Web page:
In 2017 I travelled within the inverted triangle formed by the three death camps of Treblinka, Sobibor and Belzec, the epicentre of Operation Reinhardt. I visited some of the towns that once held sizeable Jewish populations, visiting what remained of the Jewish Cemeteries and the Synagogues, a few still in use for religious prayer but most either derelict or transformed into exhibition spaces or libraries. I generally followed the train lines, the transportation routes that linked the towns and cities, not just within Poland but further afield from the countries across Europe. My travels also roughly followed the Chassidic Route, that linked key cities and towns with a once rich culture of Judaism. I travelled around the region looking for signs of previous Jewish life. I saw dilapidated wooden houses in Kock that once housed Jewish families, attended genealogy events, met visiting Jewish people tracing their own family roots, talked to local tour guides that specialise in Shtetl tours, attended lectures about the Jewish past, met archivists & historians at Atrocity Museums, read the work of ethnographers and met forensic archeologists, accompanied local and international conservation groups working to clear and preserve Jewish cemeteries, talked to artists, watched performers, and photographed custodians of synagogues. This is a project built up through ideas but informed by on-going conversations.
Judy Josephs and Rose Lipszyc, Survivors of the Lublin Ghetto ~ between March and April 1942 over 30,000 Jewish people were transported from the Lublin Ghetto to their deaths at Belzec
Polish people greeting the Jews (with home-made Cholah) ~ Belzec Memorial Museum
Rose Lipszyc, Survivor of the Lublin Ghetto at Belzec Museum (former Death Camp)
Judy, Survivor of Lublin Ghetto, being interviewed at Belzec Museum
Krzysztof Banach, Exhibition Curator, Majdanek Museum
Szymon, Artist standing in his Studio, formerly the edge of the Jewish Ghetto in Lublin
Joanna Zetar, Grodzka Gate NN Theatre Centre, Lublin ~ talking about Memory of Place
Emil Majuk, Brama Grodzka Teatr NN ~ co-founder of the Shtetl Routes Guidebook & On-line Map
Valentyna Bahriy, Waitress at Mandragora, Lublin Old Town ~ a Jewish ‘styled’ Restaurant
Kawel at Jozefow Synagogue ~ the former Synagogue is now a Library
Polish Man outside his home in Kock ~ formerly the home of Rabbi Menachem Mendel Morgenstern (1787-1859) the Hassidic Tzadic of Kock. The town of Kock was once one of the most important centres for Hasidic Judaism in Poland.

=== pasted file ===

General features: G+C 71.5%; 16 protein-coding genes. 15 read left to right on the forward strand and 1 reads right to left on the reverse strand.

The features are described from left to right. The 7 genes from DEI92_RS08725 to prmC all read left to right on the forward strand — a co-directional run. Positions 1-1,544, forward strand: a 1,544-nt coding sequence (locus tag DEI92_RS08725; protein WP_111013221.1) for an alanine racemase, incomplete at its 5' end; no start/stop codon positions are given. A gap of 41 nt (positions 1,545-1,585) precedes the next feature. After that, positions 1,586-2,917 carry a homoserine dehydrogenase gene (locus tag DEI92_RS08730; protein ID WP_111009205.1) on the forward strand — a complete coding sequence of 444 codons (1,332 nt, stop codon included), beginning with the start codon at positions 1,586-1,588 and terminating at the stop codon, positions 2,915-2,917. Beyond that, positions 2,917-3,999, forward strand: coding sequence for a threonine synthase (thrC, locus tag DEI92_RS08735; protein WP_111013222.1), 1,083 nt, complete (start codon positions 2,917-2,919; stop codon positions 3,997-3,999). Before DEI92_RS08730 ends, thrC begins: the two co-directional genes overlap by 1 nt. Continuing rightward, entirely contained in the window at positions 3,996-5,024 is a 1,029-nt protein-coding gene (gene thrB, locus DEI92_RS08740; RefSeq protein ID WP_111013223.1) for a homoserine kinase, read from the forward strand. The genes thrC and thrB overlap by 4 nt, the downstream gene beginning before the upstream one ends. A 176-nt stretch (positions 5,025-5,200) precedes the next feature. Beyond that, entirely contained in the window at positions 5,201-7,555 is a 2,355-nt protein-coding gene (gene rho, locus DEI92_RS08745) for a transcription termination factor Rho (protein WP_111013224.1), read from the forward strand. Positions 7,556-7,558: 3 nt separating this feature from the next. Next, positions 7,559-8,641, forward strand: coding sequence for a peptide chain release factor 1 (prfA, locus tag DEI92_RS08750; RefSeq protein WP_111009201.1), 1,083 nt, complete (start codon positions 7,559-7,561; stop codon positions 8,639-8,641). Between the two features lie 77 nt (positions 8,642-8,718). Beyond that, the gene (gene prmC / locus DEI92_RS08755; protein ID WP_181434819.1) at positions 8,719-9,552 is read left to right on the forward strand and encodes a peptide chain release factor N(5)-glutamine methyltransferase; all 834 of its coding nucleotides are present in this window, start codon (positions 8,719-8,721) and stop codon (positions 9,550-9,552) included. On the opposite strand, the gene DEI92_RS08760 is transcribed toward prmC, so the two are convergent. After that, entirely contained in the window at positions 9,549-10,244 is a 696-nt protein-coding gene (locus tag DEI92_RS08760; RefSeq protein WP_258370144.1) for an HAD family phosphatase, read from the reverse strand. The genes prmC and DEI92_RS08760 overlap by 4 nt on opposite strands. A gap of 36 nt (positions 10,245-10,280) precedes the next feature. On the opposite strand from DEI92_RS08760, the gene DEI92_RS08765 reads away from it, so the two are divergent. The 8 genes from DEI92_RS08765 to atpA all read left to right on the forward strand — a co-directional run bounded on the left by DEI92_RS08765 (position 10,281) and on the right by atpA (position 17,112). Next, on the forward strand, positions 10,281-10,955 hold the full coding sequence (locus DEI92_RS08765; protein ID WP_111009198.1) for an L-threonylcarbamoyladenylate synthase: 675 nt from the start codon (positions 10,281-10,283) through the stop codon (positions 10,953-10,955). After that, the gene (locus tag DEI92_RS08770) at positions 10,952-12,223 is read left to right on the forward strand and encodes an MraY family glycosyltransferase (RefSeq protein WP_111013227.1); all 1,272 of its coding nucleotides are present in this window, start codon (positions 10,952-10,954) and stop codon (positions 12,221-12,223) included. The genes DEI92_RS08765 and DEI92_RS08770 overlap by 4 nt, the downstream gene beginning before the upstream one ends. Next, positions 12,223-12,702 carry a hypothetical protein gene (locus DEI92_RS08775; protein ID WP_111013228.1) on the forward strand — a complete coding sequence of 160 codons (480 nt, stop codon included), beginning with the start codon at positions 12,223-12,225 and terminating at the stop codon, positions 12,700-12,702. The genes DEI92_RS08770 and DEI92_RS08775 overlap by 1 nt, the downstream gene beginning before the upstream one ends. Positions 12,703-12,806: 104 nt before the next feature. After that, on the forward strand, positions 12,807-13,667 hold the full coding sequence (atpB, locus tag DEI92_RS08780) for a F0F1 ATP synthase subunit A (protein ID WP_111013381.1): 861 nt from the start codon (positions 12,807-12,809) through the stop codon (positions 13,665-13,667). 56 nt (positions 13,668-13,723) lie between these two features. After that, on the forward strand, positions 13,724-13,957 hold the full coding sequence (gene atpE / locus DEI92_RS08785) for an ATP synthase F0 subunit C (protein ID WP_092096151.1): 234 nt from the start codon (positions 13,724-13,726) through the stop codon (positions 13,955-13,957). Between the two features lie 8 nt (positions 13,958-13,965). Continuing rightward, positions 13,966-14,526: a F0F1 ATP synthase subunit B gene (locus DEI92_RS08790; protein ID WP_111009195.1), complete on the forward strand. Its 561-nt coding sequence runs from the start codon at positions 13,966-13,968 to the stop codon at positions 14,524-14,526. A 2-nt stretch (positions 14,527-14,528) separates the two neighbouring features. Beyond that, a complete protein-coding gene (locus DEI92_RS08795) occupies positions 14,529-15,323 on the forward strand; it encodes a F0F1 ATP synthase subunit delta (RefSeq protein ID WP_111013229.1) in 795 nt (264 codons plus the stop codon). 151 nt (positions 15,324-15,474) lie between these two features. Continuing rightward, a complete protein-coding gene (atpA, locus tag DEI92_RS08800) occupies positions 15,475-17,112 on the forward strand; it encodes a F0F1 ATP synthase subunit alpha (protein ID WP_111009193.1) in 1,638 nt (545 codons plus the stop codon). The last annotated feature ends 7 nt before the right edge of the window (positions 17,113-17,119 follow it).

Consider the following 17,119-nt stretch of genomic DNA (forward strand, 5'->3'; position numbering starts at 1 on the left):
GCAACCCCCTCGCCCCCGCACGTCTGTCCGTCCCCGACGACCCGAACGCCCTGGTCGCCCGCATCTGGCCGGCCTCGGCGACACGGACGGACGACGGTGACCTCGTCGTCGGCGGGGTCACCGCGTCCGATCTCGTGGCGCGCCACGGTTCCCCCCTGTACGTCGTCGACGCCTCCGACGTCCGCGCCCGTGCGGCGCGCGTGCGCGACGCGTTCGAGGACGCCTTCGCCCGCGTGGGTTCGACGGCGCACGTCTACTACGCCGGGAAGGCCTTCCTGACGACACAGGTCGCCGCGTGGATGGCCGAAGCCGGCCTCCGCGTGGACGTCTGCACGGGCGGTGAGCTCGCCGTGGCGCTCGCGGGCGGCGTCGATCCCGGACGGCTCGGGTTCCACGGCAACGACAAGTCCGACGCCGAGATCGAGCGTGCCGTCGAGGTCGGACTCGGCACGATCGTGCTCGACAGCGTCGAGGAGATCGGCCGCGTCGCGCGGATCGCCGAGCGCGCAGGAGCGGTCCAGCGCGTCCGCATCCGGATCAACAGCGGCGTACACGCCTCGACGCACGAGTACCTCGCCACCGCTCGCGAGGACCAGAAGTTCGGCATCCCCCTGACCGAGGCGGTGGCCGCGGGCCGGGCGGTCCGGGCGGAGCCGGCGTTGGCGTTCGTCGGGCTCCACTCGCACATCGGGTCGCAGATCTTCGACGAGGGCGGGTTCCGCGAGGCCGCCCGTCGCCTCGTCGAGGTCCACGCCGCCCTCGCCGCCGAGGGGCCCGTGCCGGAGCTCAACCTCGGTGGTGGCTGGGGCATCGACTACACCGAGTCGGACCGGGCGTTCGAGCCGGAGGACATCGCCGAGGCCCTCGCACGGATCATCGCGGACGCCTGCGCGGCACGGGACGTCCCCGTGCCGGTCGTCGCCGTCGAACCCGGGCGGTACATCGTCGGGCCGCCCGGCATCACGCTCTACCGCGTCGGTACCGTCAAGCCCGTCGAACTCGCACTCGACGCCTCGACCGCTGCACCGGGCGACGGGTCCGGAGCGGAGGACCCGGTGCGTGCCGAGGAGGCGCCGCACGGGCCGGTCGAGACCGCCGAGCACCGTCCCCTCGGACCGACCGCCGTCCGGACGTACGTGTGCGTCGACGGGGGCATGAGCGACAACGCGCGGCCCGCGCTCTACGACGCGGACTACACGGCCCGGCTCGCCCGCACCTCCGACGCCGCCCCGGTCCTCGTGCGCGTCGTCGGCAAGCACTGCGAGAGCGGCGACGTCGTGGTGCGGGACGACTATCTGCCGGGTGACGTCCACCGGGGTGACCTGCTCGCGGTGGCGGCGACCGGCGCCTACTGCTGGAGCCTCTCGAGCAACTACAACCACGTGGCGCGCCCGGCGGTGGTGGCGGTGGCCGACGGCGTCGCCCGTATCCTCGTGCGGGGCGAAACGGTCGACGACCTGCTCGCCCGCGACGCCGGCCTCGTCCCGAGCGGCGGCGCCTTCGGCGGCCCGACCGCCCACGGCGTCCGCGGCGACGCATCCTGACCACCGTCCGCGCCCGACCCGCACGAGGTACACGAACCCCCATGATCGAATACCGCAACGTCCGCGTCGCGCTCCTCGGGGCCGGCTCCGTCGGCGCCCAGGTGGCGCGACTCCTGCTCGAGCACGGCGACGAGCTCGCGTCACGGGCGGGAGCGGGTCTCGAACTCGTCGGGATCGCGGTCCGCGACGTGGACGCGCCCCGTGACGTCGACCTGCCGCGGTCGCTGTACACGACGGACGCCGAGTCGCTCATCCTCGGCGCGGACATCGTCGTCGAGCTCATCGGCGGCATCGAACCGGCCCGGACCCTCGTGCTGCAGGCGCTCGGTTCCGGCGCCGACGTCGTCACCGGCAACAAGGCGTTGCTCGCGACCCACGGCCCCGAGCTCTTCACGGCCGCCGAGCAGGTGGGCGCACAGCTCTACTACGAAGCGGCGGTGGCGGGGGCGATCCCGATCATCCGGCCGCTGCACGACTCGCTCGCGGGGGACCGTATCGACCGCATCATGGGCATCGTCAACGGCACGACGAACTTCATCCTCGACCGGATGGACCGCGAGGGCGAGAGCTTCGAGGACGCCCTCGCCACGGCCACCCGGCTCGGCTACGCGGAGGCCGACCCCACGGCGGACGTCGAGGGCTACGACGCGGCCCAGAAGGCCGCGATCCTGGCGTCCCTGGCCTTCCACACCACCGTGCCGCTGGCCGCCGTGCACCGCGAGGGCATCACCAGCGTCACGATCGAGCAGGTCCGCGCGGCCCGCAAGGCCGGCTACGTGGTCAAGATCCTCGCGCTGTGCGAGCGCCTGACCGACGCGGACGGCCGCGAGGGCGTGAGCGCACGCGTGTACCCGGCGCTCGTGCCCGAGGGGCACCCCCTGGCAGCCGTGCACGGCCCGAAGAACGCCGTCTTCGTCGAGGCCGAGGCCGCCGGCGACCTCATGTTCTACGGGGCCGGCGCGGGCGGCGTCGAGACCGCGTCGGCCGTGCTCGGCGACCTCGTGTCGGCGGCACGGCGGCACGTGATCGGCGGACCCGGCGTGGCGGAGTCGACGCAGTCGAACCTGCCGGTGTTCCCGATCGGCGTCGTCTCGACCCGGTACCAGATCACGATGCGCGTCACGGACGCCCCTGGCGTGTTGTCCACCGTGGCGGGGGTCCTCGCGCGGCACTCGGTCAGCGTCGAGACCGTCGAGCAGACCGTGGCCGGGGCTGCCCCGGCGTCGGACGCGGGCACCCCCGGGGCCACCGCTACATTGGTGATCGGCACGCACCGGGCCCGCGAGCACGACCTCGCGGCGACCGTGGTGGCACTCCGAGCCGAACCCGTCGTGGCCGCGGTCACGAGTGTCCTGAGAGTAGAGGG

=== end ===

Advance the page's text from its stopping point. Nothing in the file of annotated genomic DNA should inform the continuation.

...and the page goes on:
Polish Woman, Krasnik
Polish Man with eggs, behind the synagogue, Krasnik
Archival image of Jewish life in Kazimierz Dolny before the Second World War
Yard, Lubartowska Street, Lublin, formerly the edge of the Jewish Ghetto, previously the Jewish Quarter
Wooden houses, Kock
Collective Memory at Sites of Atrocity & Loss
Plaszow ~ Memorial Site
Majdenek Concentration Camp ~ Mass Burial Memorial Site
Krepiec Forest ~ Mass Burial Memorial Site
Rememberance Walk to Umschlagplatz from Lublin Old Town (formerly the Jewish Ghetto) ~ from Umschlagplatz Jews were transported to the Belzec Death Camp
Memory as Forensic Evidence
Jewish cemeteries, like forests on the edges of towns, were often places of mass shootings. Jews who escaped deportation but were subsequently rounded up would have been brought to the cemeteries and shot. Many Jewish Cemeteries in Poland were destroyed by the Germans during the Second World War, the sites cleared of their Matzevahs (Jewish Memorial Stones). Restoration work has begun in a few cemeteries and tombstones recovered, some still in relatively good condition, and stood upright in rows; placement numbers scribed onto the back corresponding to placement maps, however there are no corresponding bodies below. Likewise, archeological work has been carried out in some cemeteries, but this is non-invasive archeology. Jewish tradition has it that the soul remains where the body dies and is not to be disturbed, even in a mass grave or desecrated cemetry. Bodies are not being dug up here but they are being revealed with forensic detail.
Fragment of broken Matzevah (Memorial Jewish Headstone) ~ Oswiecim Jewish Cemetery
Matzevah Fragment being Scanned at Oswiecim Jewish Museum ~ as part of the Staffordshire Forensic Science Archeological Survey Team
Computerised Image of Scanned Matzevah Fragment
Photographing recovered & re-placed Matzevahs in Oswiecim Jewish Cemetery
Measuring the ground for a topographic map ~ Oswiecim Jewish Cemetery
Steven D Reece, Baptist Minister, founder of the Matzevah Foundation, clearing weeds at the Oswiecim Jewish Cemetery ~ working in partnership with the Staffordshire University, the Auschwitz Jewish Centre and a local scout group.
Katie with Geophysical Survey Ground Scanner
Ohel (Tomb) ~ Oswiecim Jewish Cemetery
© Barry Falk 2017